Behind the Scenes: Episode 157 – Performance Analysis Using OnCommand Unified Manager

Welcome to the Episode 157, part of the continuing series called “Behind the Scenes of the NetApp Tech ONTAP Podcast.”

tot-gopher

This week on the podcast, we welcome Mr. Performance himself, Tony Gaddis (gaddis@netapp.com) to give us a tutorial on easily finding performance issues using OnCommand Unified Manager, as well as some common “rules of thumb” when it comes to how much latency and node utilization is too much.

Also, check out Tony’s NetApp Insight 2018 session in Las Vegas and Barcelona:

1181-1 – ONTAP Storage Performance Design Considerations for Emerging Technologies

Podcast listener Mick Landry was kind enough to document the “rules of thumb” that I forgot to add to the blog in the comments. Here they are:

  1. Performance utilization on a node > 85% points to latency issue on the node (broad latency for volumes on the node)
  2. Performance capacity used on a node > 100% points one or more volumes on the node that have latency due to CPU resources running out.
    • This is not an indicator of CPU headroom.
    • 100% is “optimal” – below is wiggle room.
  3. Spinning disk
    • Aggregate performance utilization – not capacity.
    • > 50% relates to disk latency impact will increase.
    • When queueing starts will double or triple latency on slow platters.
    • Performance utilization of the disk drive.
  4. Fragmented free space on spinning disk
    • Increases CP processing time
    • 85% utilization of capacity of aggregate, this will become a problem.
    • > 90% will impact heavy workloads
  5. Node utilization from an HA point of view
    • Keep the sum on the node utilizations less than 100% and will be okay.
    • For “user hours”, on “revenue generating systems”
  6. Disk
    • Spinning disk utilization < 50%
  7. Aggregate latency expectations
    • SATA latency < 12ms
    • SAS latency < 8ms
    • SSD latency < 2ms

Finding the Podcast

You can find this week’s episode here:

Also, if you don’t like using iTunes or SoundCloud, we just added the podcast to Stitcher.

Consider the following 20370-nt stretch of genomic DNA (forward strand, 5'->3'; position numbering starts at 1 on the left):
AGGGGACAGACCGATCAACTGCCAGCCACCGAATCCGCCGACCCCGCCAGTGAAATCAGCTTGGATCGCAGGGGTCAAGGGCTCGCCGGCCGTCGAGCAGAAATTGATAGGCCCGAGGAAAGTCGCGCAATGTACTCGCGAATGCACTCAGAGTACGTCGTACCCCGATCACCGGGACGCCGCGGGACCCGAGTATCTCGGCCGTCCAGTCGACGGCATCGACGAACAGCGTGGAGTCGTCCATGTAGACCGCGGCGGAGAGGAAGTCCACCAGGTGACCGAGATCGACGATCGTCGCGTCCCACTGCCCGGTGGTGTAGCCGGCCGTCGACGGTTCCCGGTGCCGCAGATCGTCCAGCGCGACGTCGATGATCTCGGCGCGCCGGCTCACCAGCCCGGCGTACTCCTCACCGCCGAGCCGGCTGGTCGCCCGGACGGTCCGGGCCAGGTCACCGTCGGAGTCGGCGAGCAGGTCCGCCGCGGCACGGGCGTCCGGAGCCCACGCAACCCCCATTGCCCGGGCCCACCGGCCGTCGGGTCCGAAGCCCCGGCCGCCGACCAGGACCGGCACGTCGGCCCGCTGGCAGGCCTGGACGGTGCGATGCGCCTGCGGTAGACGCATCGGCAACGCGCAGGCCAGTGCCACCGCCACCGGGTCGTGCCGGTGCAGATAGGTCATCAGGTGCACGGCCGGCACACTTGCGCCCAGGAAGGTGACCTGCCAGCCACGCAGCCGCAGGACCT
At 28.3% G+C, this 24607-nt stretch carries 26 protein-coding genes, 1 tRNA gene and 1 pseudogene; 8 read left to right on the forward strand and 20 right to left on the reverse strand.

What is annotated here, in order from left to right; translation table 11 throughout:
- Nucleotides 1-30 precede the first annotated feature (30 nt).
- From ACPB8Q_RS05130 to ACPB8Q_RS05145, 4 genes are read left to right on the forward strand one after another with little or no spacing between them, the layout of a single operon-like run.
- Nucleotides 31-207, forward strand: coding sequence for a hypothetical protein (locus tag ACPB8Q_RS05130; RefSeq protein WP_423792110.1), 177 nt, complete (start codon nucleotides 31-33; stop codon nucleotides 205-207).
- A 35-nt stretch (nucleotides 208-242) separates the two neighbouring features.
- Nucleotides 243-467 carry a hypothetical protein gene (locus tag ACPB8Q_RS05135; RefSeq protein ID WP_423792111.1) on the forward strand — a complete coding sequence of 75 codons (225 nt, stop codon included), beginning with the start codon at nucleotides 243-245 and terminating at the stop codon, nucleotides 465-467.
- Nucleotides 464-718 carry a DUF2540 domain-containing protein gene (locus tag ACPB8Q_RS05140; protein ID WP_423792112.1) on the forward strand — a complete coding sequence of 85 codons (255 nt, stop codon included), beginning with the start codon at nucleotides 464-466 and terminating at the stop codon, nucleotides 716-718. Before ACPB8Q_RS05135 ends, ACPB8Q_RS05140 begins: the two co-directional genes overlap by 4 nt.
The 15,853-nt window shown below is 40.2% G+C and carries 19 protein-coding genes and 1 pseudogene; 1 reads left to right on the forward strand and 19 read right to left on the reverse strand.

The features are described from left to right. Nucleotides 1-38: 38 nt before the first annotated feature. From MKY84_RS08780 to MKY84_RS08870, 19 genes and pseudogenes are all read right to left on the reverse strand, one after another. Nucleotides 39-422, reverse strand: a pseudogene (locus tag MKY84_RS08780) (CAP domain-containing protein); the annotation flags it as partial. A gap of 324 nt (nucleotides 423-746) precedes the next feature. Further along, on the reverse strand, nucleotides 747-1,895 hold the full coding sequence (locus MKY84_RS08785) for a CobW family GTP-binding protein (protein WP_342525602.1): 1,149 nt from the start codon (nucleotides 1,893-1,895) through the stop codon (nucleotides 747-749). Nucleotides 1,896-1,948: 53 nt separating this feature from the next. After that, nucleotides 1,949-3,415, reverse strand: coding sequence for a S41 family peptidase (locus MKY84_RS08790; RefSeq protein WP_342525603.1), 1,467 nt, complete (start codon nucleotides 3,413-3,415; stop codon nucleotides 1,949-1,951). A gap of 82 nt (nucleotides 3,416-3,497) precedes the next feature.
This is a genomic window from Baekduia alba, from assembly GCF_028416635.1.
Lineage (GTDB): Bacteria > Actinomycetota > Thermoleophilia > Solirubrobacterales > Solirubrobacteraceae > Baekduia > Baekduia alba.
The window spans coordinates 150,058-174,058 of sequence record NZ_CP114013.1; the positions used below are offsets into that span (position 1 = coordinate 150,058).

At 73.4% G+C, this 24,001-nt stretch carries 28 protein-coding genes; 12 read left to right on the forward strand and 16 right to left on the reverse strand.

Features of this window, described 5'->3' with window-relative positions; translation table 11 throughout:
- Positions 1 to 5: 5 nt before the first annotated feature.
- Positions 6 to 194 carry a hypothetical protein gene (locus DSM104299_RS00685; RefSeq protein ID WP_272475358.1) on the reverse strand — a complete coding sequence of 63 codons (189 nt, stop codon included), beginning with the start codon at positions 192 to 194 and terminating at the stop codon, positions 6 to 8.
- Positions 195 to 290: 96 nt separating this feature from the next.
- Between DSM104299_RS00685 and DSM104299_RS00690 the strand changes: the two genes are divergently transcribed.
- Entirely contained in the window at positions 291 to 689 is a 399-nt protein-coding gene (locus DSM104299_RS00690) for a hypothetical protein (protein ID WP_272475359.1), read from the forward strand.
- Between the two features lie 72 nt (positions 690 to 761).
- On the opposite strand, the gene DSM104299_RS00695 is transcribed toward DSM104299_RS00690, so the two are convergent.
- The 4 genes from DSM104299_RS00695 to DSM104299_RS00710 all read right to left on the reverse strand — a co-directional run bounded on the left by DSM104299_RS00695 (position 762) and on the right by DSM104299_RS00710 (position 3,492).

http://www.stitcher.com/podcast/tech-ontap-podcast?refid=stpr

I also recently got asked how to leverage RSS for the podcast. You can do that here:

http://feeds.soundcloud.com/users/soundcloud:users:164421460/sounds.rss

Our YouTube channel (episodes uploaded sporadically) is here:

Advertisements

2 thoughts on “Behind the Scenes: Episode 157 – Performance Analysis Using OnCommand Unified Manager

  1. You noted that you were going to post the rules of thumb in the podcast.

    This is what I captured:

    1. Performance utilization on a node > 85% points to latency issue on the node (broad latency for volumes on the node)
    2. Performance capacity used on a node > 100% points one or more volumes on the node that have latency due to CPU resources running out.
    a. This is not an indicator of CPU headroom.
    b. 100% is “optimal” – below is wiggle room.
    3. Spinning disk
    a. Aggregate performance utilization – not capacity.
    b. > 50% relates to disk latency impact will increase.
    c. When queueing starts will double or triple latency on slow platters.
    d. Performance utilization of the disk drive.
    4. Fragmented free space on spinning disk
    a. Increases CP processing time
    b. > 85% utilization of capacity of aggregate, this will become a problem.
    c. > 90% will impact heavy workloads
    5. Node utilization from an HA point of view
    a. Keep the sum on the node utilizations less than 100% and will be okay.
    b. For “user hours”, on “revenue generating systems”
    6. Disk
    a. Spinning disk utilization < 50%
    7. Aggregate latency expectations
    a. SATA latency < 12ms
    b. SAS latency < 8ms
    c. SSD latency < 2ms

    Like

Leave a Reply

Fill in your details below or click an icon to log in:

WordPress.com Logo

You are commenting using your WordPress.com account. Log Out /  Change )

Google+ photo

You are commenting using your Google+ account. Log Out /  Change )

Twitter picture

You are commenting using your Twitter account. Log Out /  Change )

Facebook photo

You are commenting using your Facebook account. Log Out /  Change )

Connecting to %s